Analytical and Medicinal Chemistry
|Course code CHEM2201||Units 10||Level 2000||Faculty of Science and Information TechnologySchool of Environmental and Life Sciences|
The first part of the course provides an introduction to the fundamental instrumental methods of chemical analysis commonly used in analytical laboratories. This section will include discussion and examples of techniques used to confirm purity (chromatography) and spectroscopic characterization of compounds (Mass spectrometry, atomic absorption spectrometry etc).
The second part of the course discusses basic separation and purification techniques including chromatography.
The third aspect of the course introduces advanced concepts and methods employed in organic chemistry, the branch of chemistry that deals with compounds of carbon, studying the functional groups of organic molecules, and their chemical reactions. The students will learn how to make organic compounds (synthesis), how to draw their structure, and how to show that we do have the compound we claim (characterisation). The main spectroscopic techniques (infrared, nuclear magnetic resonance and mass spectroscopy) for the characterisation of organic compounds are taught before the lab sessions start.
The final part of the course introduces students to medicinal chemistry, which is designed to examine chemistry at the interface between the chemical and biological sciences. The basic principles of synthetic and structural chemistry are applied to examination of the synthesis of biologically active molecules and drugs, and the structure, activity and interaction of biomolecules, including metalloproteins and natural products. Close links between the biological and chemical sciences will become apparent.
Theory is brought to practice in the laboratory using a wide range of typical examples.
This course has compulsory course components and students must:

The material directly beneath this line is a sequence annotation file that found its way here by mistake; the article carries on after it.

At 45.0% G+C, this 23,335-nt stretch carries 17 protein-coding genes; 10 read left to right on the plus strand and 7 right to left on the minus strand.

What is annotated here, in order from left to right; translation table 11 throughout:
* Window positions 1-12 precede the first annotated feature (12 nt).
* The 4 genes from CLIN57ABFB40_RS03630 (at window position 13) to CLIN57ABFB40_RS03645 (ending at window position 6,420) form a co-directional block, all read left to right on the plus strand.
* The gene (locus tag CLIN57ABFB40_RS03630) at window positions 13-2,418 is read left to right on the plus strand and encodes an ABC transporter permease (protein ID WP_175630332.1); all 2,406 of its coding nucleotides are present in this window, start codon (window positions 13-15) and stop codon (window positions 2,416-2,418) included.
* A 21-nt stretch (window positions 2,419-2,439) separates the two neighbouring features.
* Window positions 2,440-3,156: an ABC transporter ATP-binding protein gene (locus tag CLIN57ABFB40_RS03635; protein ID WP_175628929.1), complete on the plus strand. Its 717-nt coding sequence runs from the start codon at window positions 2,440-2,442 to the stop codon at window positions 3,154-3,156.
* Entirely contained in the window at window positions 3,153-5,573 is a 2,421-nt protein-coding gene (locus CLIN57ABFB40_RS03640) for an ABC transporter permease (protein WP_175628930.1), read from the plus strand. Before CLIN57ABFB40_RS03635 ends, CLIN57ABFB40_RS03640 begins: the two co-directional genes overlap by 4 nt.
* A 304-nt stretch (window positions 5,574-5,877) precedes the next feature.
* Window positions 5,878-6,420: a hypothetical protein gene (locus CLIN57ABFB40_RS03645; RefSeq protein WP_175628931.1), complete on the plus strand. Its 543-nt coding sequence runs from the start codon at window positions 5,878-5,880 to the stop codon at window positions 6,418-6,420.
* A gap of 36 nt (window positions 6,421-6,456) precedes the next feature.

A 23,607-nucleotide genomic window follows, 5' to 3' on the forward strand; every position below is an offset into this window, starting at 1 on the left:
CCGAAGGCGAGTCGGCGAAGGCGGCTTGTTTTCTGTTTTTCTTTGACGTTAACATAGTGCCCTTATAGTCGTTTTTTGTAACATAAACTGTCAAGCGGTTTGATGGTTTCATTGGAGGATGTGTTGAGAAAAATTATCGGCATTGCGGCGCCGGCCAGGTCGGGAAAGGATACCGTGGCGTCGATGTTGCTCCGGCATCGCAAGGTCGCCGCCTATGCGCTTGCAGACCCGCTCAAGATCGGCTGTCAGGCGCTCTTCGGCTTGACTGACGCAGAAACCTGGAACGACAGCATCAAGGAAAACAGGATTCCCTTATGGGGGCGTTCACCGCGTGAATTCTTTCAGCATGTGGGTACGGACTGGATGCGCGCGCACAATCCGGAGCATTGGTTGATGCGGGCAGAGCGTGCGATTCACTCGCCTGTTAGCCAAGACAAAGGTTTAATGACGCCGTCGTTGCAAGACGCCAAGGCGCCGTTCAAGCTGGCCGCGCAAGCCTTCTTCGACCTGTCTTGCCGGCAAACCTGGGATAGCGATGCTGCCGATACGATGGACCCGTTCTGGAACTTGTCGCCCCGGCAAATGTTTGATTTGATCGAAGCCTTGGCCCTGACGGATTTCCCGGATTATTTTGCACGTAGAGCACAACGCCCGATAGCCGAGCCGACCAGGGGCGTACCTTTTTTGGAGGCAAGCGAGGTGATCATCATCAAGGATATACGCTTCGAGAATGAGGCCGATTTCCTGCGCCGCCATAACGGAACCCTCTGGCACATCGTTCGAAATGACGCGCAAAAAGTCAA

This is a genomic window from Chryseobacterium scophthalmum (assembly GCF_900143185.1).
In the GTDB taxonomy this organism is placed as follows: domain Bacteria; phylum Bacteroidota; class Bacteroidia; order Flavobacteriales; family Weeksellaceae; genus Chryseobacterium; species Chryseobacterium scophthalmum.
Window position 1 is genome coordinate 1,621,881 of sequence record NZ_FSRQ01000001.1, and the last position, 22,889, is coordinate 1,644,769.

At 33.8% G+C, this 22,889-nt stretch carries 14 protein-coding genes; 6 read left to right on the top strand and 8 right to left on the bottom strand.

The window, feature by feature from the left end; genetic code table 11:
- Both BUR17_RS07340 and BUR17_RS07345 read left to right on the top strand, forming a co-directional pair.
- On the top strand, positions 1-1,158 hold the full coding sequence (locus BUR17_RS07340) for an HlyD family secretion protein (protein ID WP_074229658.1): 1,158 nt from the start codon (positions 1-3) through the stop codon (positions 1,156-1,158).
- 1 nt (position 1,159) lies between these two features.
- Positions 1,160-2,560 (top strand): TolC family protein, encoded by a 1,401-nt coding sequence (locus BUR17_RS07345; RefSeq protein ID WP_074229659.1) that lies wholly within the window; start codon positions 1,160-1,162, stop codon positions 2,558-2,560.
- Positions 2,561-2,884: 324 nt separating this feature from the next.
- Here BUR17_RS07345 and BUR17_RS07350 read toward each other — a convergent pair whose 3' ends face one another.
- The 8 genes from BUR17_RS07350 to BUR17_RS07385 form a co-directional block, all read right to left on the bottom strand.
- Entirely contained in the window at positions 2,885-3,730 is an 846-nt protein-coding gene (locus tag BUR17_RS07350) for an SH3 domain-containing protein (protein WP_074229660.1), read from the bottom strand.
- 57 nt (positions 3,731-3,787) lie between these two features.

1. participate in and submit laboratory reports for the established minimum requirements and obtain a minimum passing grade of 50%; and
2. obtain a minimum passing grade of 40% in the final, end-of-semester examination for the course.
3. have a current vaccination record, Criminal Record Check and Prohibited Employment Declaration.
In order to participate in this course, students must complete a compulsory Health and Safety requirement. Students will receive full information on this compulsory component in the course outline provided by the School of Environmental & Life Sciences.
Not available in 2014
|Objectives||On successful completion of this course, students will: |
1. Understand the range and uses of analytical methods in chemistry
2. Appreciate of the role of chemistry in quantitative analysis
3. Understand chemical methods employed for elemental and compound analysis
4. Have experienced some scientific methods employed in analytical chemistry
5. Understand the range and chemistry of carbon-based compounds
6. Understand chemical methods employed for problem solving involving organic systems
7. Have experienced some scientific methods employed in organic chemistry
8. Understand the range and chemistry of compounds of biological or medicinal relevance
9. Understand the role of the chemist in the development of drugs and pharmaceuticals
10. Understand the principal tasks for the synthesis or isolation and characterization of natural molecules, proto-drugs and drug candidate identification
11. Have experienced the scientific methods employed in natural products, bioinorganic and medicinal chemistry.
- Electromagnetic radiation
- Atomic and molecular energy levels
- Absorption and emission of radiation, spectra
- Beer's law relationship between absorption and concentration
- Instruments for UV-visible spectrophotometry
- Choosing a spectrophotometric method
- Techniques of spectrophotometric determination
2. Electroanalytical Methods
- Electrolysis and electrodeposition
- Electrode types
3. Atomic Spectroscopy
- Atomic absorption spectroscopy
- Flame emission spectroscopy
- Plasma and electric discharge spectroscopy
- Principles of chromatography
- Gas chromatography
- Liquid chromatography (HPLC)
5. Introduction to structure determination and characterisation of compounds: infrared (IR) spectroscopy, nuclear magnetic resonance (NMR) spectroscopy, mass spectroscopy.
6. Molecular Structure: Stereochemistry
7. Substituent Group Chemistry:
- Alcohols and ethers
- Amines and thiols
- Alkyl halides
- Aldehydes and ketones
- Carboxylic acids, derivatives of carboxylic acids
- Heterocyclic compounds
8. Natural Compounds:
- The isolation of compounds from natural organisms such as bacteria, fungi, plants and the marine environment
- Applications of isolated compounds
9. Medicinal Compounds:
- The range and role of synthetic molecules in medicine
- Current approaches to the chemical synthesis of new drugs
- Current approaches to the rational design and development of new drugs.
|Assumed Knowledge||CHEM1010 and CHEM1020.|
|Modes of Delivery||Internal Mode|
|Contact Hours||Laboratory: for 3 hour(s) per Week for 8 weeks|
Tutorial: for 1 hour(s) per Week for 12 weeks
Lecture: for 3 hour(s) per Week for 12 weeks